The soft cache allows for full caching of the objects, while still allowing the JVM to garbage collect the objects if memory is low.

SOFT_WEAK and HARD_WEAK

These options are similar to the weak cache except that they maintain a most frequently used sub-cache. The sub-cache uses soft or hard references to ensure that these objects are not garbage collected, or only garbage collected only if the JVM is low on memory.

The soft-weak cache and hard-weak cache provide more efficient memory use. They release objects as they are garbage-collected, except for a fixed number of most recently used objects. Note that weakly cached objects might be flushed if the transaction spans multiple client/server invocations. The size of the sub-cache is proportional to the size of the cache as specified by the size option. You should set the cache size to number of objects you wish to hold in your transaction.

We recommend using this cache in most circumstances as a means to control memory used by the cache.

For more information, see What You May Need to Know About the Internals of Weak, Soft, and Hard Cache Types.

NONE and CACHE

NONE and CACHE options do not preserve object identity and should only be used in very specific circumstances. NONE does not cache any objects. CACHE only caches a fixed number of objects in an LRU fashion. These cache types should only be used if there are no relationships to the objects.

We do not recommend using these options. To disable caching set the cache isolation to ISOLATED instead.

Guidelines for Configuring the Cache Type

You can configure the cache type for the persistence unit, or for a specific entity.

Use the following guidelines when configuring your cache type:

Elug warning icon.png

Warning: Use the FULL cache type only if the class has a small number of finite instances. Otherwise, a memory leak will occur.

  • If caching is not required, or not desired that disable the shared cache by setting the cache isolation to ISOLATED.

Elug note icon.png

Note: We do not recommend the use of CACHE and NONE cache types.

What You May Need to Know About the Internals of Weak, Soft, and Hard Cache Types

The WEAK and SOFT cache types use JVM weak and soft references to ensure that any object referenced by the application is held in the cache. Once the application releases its' reference to the object, the JVM is free to garbage collection the objects. When a weak and soft reference is garbage collected - is determined by the JVM. In general one could expect a weak reference to be garbage collected on each JVM garbage collection, and a soft reference to be garbage collected when the JVM determines memory is low.

The SOFT_WEAK and HARD_WEAK cache types contain the following two caches:

  • Reference cache: implemented as a LinkedList that contains soft or hard references, respectively.
  • Weak cache: implemented as a Map that contains weak references.

When you create a SOFT_WEAK or HARD_WEAK cache with a specified size, the reference cache LinkedList is exactly this size. The weak cache Map has the size as its initial size: the weak cache will grow when more objects than the specified size are read in. Because EclipseLink does not control garbage collection, the JVM can reap the weakly held objects whenever it sees fit.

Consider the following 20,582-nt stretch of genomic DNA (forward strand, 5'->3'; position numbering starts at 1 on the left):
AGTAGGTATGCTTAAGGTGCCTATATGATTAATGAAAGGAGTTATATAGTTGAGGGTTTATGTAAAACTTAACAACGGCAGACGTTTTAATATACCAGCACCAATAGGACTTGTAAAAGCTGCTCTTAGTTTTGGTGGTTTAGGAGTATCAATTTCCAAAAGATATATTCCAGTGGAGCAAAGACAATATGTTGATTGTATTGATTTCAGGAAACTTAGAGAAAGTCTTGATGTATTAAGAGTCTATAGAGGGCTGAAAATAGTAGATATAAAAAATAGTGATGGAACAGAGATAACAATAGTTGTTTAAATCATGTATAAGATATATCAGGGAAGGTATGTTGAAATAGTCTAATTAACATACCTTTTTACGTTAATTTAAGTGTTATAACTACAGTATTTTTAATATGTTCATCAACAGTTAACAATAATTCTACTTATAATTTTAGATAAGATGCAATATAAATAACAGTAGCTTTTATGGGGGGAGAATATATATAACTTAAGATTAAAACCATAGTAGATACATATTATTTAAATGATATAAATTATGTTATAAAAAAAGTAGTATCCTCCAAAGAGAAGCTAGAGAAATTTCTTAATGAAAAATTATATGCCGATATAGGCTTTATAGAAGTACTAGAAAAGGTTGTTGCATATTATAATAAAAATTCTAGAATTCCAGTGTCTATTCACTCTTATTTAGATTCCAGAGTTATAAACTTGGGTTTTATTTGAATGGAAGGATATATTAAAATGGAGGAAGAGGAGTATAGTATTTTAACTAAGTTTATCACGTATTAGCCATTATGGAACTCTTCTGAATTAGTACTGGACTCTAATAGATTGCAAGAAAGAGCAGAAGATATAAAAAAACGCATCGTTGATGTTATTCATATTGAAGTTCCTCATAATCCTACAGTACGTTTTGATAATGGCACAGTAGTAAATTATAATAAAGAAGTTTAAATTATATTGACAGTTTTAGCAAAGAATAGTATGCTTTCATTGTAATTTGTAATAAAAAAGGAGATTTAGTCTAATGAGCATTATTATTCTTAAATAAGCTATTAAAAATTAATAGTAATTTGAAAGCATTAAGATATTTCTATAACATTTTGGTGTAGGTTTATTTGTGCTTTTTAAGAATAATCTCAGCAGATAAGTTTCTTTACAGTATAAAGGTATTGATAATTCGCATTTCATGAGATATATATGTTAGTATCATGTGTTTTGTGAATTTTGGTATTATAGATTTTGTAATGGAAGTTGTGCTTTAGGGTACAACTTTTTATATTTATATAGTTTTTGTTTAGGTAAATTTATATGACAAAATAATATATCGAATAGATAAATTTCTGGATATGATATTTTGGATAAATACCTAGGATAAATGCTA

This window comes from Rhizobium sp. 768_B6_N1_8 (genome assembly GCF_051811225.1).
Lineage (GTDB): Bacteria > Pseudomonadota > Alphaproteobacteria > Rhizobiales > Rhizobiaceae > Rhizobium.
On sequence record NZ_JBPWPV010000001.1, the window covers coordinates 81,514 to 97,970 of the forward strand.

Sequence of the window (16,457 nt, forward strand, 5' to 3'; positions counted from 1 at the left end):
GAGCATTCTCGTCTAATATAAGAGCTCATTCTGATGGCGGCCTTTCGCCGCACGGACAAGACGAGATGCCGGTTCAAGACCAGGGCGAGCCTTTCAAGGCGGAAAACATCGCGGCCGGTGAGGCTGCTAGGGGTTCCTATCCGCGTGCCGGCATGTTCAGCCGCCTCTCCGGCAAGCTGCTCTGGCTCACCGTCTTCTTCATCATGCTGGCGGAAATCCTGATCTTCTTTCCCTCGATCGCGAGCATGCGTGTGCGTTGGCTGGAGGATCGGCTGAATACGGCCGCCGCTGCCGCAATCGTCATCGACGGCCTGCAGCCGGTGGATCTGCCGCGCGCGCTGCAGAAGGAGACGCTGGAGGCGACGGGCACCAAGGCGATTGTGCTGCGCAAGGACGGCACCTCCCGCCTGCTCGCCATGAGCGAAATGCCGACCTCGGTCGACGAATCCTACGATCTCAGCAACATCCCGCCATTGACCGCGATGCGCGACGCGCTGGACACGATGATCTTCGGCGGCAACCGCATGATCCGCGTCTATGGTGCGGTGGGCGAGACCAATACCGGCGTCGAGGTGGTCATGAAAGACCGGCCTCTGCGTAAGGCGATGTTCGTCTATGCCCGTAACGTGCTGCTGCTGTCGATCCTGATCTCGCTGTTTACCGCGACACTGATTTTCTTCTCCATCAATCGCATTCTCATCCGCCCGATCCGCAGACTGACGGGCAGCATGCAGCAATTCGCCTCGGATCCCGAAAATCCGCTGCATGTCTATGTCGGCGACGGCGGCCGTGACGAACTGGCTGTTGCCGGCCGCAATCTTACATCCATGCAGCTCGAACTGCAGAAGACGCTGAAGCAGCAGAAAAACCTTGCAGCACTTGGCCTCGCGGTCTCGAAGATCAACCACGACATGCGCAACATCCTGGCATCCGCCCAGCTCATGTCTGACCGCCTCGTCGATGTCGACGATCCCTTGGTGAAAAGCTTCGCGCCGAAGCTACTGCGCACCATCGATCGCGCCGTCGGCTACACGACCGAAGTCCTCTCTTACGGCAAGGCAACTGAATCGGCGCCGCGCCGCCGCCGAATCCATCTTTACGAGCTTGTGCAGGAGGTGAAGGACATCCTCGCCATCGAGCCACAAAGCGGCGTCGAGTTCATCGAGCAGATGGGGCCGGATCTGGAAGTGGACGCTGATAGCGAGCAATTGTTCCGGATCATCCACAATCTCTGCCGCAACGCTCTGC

Because the reference cache is implemented as a LinkedList, new objects are added to the end of the list. Because of this, it is by nature a least recently used (LRU) cache: fixed size, object at the top of the list is deleted, provided the maximum size has been reached.

The SOFT_WEAK and HARD_WEAK are essentially the same type of cache. The HARD_WEAK was constructed to work around an issue with some JVMs.

If your application reaches a low system memory condition frequently enough, or if your platform's JVM treats weak and soft references the same, the objects in the reference cache may be garbage-collected so often that you will not benefit from the performance improvement provided by it. If this is the case, we recommend that you use the HARD_WEAK. It is identical to the SOFT_WEAK except that it uses hard references in the reference cache. This guarantees that your application will benefit from the performance improvement provided by it.

When an object in a SOFT_WEAK or HARD_WEAK is pushed out of the reference cache, it gets put in the weak cache. Although it is still cached, EclipseLink cannot guarantee that it will be there for any length of time because the JVM can decide to garbage-collect weak references at anytime.

Cache Type Examples

@Cache type annotation example
...
@Entity
@Cache(
  type=CacheType.SOFT,
  size=10000
)
public class Employee {
  ...
}
Cache type XML example
<?xml version="1.0"?>
<entity-mappings
	xmlns="http://www.eclipse.org/eclipselink/xsds/persistence/orm"
	xmlns:xsi="http://www.w3.org/2001/XMLSchema-instance"
	xsi:schemaLocation="http://www.eclipse.org/eclipselink/xsds/persistence/orm http://www.eclipse.org/eclipselink/xsds/eclipselink_orm_2_4.xsd"
	version="2.4">
    <entity name="Employee" class="org.acme.Employee" access="FIELD">
        <cache type="SOFT" size="10000"/>
    </entity>
</entity-mappings>